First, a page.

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[aprssig] High speed datbase inserts (CGI)

Andrew Rich (VK4TEC) vk4tec at tech-software.net
Tue Mar 1 20:08:13 UTC 2005


How you do that in linux ?

On Tue, 2005-03-01 at 11:37 -0800, Scott Miller wrote:
> How about putting the whole thing on a RAM disk?
> 
> Scott
> N1VG
> 
> ----- Original Message ----- 
> From: "Andrew Rich (VK4TEC)" <vk4tec at tech-software.net>
> To: "TAPR APRS Mailing List" <aprssig at lists.tapr.org>
> Sent: Tuesday, March 01, 2005 11:24 AM
> Subject: RE: [aprssig] High speed datbase inserts (CGI)
> 
> 
> > We only want the data to "live" in mysql long enough to do stats on
> > it and then chuck it ;-)
> >
> >
> >
> > On Tue, 2005-03-01 at 12:27 -0500, Steve Dimse wrote:
> > > On 3/1/05 at 6:26 AM AE5PL Lists <HamLists at ametx.com> sent:
> > >
> > > >Use minimal indexes.  Indexes are more performance problematic than
> most
> > > >other factors for databases which are mostly added to instead of
> > > >searched.
> > > >
> > > I agree unused indexes are bad, but it is important to have the indexes
> you will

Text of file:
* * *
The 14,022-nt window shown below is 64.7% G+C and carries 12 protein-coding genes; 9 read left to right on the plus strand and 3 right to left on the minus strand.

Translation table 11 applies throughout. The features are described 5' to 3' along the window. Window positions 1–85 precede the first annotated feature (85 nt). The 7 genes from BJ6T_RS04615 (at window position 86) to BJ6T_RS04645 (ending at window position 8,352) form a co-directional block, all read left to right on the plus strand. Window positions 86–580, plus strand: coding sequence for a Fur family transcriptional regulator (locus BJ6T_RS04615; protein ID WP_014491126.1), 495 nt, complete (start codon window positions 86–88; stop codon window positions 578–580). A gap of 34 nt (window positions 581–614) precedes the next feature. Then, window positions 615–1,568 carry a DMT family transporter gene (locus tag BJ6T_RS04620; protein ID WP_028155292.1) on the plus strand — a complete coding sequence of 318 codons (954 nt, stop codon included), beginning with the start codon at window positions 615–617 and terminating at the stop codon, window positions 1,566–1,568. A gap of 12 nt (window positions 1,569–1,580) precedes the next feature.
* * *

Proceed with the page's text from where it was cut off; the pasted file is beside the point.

> > > use. As table size goes up, the cost of a query that is not covered by
> an index
> > > goes up, it means reading the entire table to answer a query.
> > >
> > > How bad this affects you in MySQL depends on another character of the
> table,
> > > whether there is free space inside the table. If you delete records
> future
> > > inserts will reuse that space, but until it is used up, the table cannot
> do
> > > simultaneous reads and writes. So if you need to do a full table read,
> all
> > > writes are locked out until the read completes, for a gigabyte sized
> table that
> > > can be a while.
> > >
> > > With no free space, you can have many reads and one write occuring
> > > simultaneously in a table, this works because any new data being added
> is added
> > > at the end of the table and can be picked up by the reads. If new
> records can be
> > > inserted in the middle of the table, then reads are held up while a
> write is
> > > executed.
> > >
> > > You can get around this by either optimizing tables when deletes are
> performed,
> > > (though be aware UPDATE can also generate free space when the records
> are not of
> > > fixed length), or using a separate deleted field to exclude deleted
> records from
> > > a query without actually deleting them from a table. If your tables are
> large,
> > > OPTIMIZE can be more trouble than it is worth, as it locks out all reads
> and
> > > writes. findU's 2004 weather table took 18 hours to optimize, it is 8.6
> GB, and
> > > of course a lot of other things were going on in the machine at the same
> time.
> > >
> > > So yes, each index adds overhead to every insert operation, but a query
> not
> > > covered by an index is also not a good thing, so the indicies should be
> > > carefully chosen...
> > >
> > > Steve K4HG
> > >
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> > >
> > >
> >
> >
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> 
> 
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